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For a person of normal weight, gaining a few pounds might not seem like a big deal, but even a small weight gain can be enough to raise a person’s blood pressure, according to research presented this month at an American Heart Association meeting.
“To our knowledge, for the first time, we showed that the blood pressure increase was specifically related to increases in abdominal visceral fat, which is fat inside the abdomen,” Mayo Clinic researcher Naima Covassin, lead author of a study designed to gauge the health impact of gaining five to 11 pounds, said in an American Heart Association news release. “Our research suggests that healthy people who are more likely to gain weight in the stomach area are also more likely to have their blood pressure increased.”
For the study, researchers took blood pressure readings on normal-weight people aged 18-48 and fed them an extra 400-1,200 calories per day for eight weeks to increase their weight by about 5 percent. After gaining weight, participants’ blood pressure readings were recorded again, and on average, their systolic blood pressure (top number) rose from 114 mm Hg to 118 mm Hg. Participants who gained more weight inside the abdomen had a greater increase in blood pressure. The weight gain did not affect participants’ cholesterol, insulin or blood sugar levels.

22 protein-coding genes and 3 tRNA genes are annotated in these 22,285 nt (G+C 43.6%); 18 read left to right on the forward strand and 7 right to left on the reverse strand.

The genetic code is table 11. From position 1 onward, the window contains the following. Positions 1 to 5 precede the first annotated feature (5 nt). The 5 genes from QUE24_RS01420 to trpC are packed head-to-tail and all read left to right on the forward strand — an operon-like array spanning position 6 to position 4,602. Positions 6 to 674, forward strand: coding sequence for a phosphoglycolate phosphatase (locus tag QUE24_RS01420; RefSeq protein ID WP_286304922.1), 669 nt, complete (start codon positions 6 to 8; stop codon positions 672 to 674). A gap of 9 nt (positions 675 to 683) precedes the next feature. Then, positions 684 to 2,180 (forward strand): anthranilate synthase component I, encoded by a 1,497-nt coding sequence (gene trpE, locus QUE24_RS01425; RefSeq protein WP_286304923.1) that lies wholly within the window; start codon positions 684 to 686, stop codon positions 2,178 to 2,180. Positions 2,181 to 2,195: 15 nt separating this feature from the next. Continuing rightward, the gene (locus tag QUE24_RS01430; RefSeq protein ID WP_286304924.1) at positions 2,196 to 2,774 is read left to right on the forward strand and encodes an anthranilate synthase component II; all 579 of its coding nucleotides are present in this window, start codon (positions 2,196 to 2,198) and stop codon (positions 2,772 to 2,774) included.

“The public awareness of the adverse health effects of obesity is increasing; however, it seems most people are not aware of the risks of a few extra pounds,” Covassin said. “This is an important finding because a five- to seven-pound weight gain may be normal for many during the holiday season, the first year of college or even while on vacation.”
Aspirin for breast cancer
Overweight, postmenopausal women who receive hormone therapy to treat breast cancer fare better if they take aspirin or another non-steroidal anti-inflammatory drug (NSAID), a preliminary study found.
Linda deGraffenried, a cancer researcher at the University of Texas at Austin, analyzed data on nearly 450 women with estrogen-receptor positive breast cancer, the most common form of the disease. Most of the women were either overweight or obese, and many were taking aspirin.